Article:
Tuesday, May 15, 2012

Genocide and our Lame Response

Villagers of the Nuba Mountains of Sudan are being slaughtered and the world is looking elsewhere:

  • The situation in the Nuba Mountains is reminiscent of the catastrophe in Darfur, where the Sudanese government executed an ethnic cleansing campaign against opposition forces and civilians during a conflict that began ion 2003…The region is also home to many Christians – an open target for an Islamic government in the north that persecuted and killed Christians in South Sudan for decades. That campaign has ensnared hundreds of thousands of civilians in pockets of the Nuba Mountains, forcing them to endure bombings, burned villages, rape, torture and starvation. It’s not the first time: During a similar campaign in the Nuba Mountains in the 1990’s, as many as half million residents died. (World Magazine, May 5, 2012, 36)
  • Overall, the UN estimates that violence or hunger has displaced or severely affected some 350,000 residents in Blue Nile and South Kordofan [regions] since last year. As many as 150,000 live in refugee camps in South Sudan and neighboring Ethiopia. (37)
  • [It] is a certain catastrophe that threatens worse casualties if the Sudanese government doesn’t relent or allow humanitarian aid to flow to the region. In mid-April Sudanese officials claimed that South Kordofan doesn’t need food aid, but USAID estimated 200,000 to 250,000 residents are close to running out of food. (37-38)
The media has only briefly covered this ongoing outrage, and that was when George Clooney got involved. Meanwhile, when similar outrages are carried out against Islamic people, the Western media is there and will not let up until Western nations intervene in some capacity. In Libya and Somalia, the Muslim leaders weren’t engaging in genocide against their own people, yet the West intervened. In Egypt, the West was instrumental in forcing the resignation of Mubarak, but he hadn’t committed genocide. Meanwhile, it had seemed likely that in both cases, an equally malevolent Islamic Brotherhood would seize control. The West is now talking about intervening in Syria in favor of the Al Qaeda supported insurgents – hardly innocent victims.

However, there isn’t a word spoken in favor of the innocent, non-insurgent Christians in Sudan and South Sudan. Why not?

I think that part of it can be understood from the perspective of Western antipathy for its Western roots, and many of these roots are a product of Christianity. Similarly, I think that we Christians are walking reminders of God’s righteous condemnation of sin, as Paul suggested:

  • For we are to God the aroma of Christ among those who are being saved and those who are perishing. To the one we are the smell of death; to the other, the fragrance of life. (2 Cor. 2:15-16)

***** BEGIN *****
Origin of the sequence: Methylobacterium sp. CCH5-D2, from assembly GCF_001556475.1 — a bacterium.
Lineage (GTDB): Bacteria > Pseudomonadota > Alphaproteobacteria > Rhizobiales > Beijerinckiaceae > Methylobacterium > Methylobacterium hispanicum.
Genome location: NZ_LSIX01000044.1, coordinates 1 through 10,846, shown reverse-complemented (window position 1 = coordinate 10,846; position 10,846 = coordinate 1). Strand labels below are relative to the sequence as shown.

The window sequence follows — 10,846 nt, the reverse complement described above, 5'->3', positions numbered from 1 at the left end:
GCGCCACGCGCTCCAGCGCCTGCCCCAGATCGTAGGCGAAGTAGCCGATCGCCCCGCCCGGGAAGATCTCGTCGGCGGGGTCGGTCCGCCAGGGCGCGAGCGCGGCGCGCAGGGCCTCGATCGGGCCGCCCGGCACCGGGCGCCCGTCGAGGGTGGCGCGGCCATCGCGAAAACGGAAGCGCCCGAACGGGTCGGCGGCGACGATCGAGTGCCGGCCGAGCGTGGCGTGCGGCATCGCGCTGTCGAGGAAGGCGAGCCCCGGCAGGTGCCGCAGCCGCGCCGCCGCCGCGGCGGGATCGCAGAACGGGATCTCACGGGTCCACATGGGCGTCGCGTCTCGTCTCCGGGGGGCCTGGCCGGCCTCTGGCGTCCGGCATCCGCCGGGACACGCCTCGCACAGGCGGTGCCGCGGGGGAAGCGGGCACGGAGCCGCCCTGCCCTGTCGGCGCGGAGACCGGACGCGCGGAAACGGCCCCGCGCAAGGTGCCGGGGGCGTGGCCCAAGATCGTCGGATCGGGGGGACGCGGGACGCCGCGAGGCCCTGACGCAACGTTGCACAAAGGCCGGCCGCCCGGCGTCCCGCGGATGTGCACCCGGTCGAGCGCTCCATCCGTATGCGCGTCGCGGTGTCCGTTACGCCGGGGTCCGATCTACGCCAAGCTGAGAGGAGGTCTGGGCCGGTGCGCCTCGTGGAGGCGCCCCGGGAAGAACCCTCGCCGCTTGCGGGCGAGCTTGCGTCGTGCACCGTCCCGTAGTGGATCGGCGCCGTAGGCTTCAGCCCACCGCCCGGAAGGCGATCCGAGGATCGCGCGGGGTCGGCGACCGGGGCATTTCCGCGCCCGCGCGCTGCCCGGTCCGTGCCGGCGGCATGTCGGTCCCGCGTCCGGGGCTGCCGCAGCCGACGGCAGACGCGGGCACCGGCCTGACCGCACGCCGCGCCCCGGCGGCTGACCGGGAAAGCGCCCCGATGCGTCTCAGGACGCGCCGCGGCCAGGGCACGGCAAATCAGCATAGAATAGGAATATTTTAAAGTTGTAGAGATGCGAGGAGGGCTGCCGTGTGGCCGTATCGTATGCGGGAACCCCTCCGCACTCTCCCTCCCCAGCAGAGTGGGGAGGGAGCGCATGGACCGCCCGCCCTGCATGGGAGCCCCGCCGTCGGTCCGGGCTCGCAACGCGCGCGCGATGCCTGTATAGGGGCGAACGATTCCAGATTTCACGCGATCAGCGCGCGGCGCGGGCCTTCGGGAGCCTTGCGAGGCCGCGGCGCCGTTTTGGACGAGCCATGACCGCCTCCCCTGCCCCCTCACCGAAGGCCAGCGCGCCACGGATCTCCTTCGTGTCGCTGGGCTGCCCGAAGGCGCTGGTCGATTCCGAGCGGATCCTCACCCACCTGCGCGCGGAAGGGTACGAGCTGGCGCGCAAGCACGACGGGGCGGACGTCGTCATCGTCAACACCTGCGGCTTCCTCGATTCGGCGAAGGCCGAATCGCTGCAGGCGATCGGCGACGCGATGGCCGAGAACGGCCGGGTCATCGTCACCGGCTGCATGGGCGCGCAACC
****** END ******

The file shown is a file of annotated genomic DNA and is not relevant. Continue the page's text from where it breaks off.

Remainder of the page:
For those who are banking on the adequacy of their own righteousness, we represent the stench of death of their own impending judgment (Romans 1:32). It is therefore understandable that no one would want to be reminded of such a thing and might even be comfortable about the disappearance of this reminder.

However, I think that some of the blame should also fall on us Christians. When I mention persecution – whether the non-life-threatening Western form or outright genocide-form - to other Christians, I’m often confronted with what sounds like a dismissal: “Well, the Bible tells us that that we are going to suffer persecution.”

Although this is true, it certainly doesn’t mean that we are without responsibility in this matter:

  • Religion that God our Father accepts as pure and faultless is this: to look after orphans and widows in their distress and to keep oneself from being polluted by the world. (James 1:27).
It might be inevitable that there will always be the poor, “orphans and widows,” but this fact doesn’t alleviate us of our God-mandated responsibilities. Likewise, it might have been fated that the victim on the road to Jericho would be left-for-dead by his robbers, but Jesus made it very obvious that we are responsible to treat all as “neighbors,” whether the persecution is fated or not.

Perhaps, more subtly, educated Christians have been inculcated with a university-bred strain of moral-universalism – that we should be equally concerned about the Eskimo as we should about our cousin who lives next-door.

Although Christian concern regards all as “neighbors,” the Bible does teach that we have an overriding responsibility for our wives, children and parents, and even for those of our spiritual family (Gal. 6:10).

I even feel uncomfortable as I write this. Many Christians will regard this as a form of chauvinism – “it’s all about me and my group” - and therefore experience discomfort in raising their cries against the persecution of Christians.

We see the chauvinism of the whites, the blacks, the Hindus, the Muslims, the Jews, and even the Americans, and we attempt to distance ourselves.

However, Christian “chauvinism” is different. Jesus had prayed:

  • "My prayer is not for them alone. I pray also for those who will believe in me through their message, that all of them may be one, Father, just as you are in me and I am in you. May they also be in us so that the world may believe that you have sent me…May they be brought to complete unity [of love] to let the world know that you sent me and have loved them even as you have loved me.” (John 17:20-23)
According to Jesus, one way to love others is be unified in love. In this way, they will see the reality of the Cross and be drawn. What greater blessing is there?



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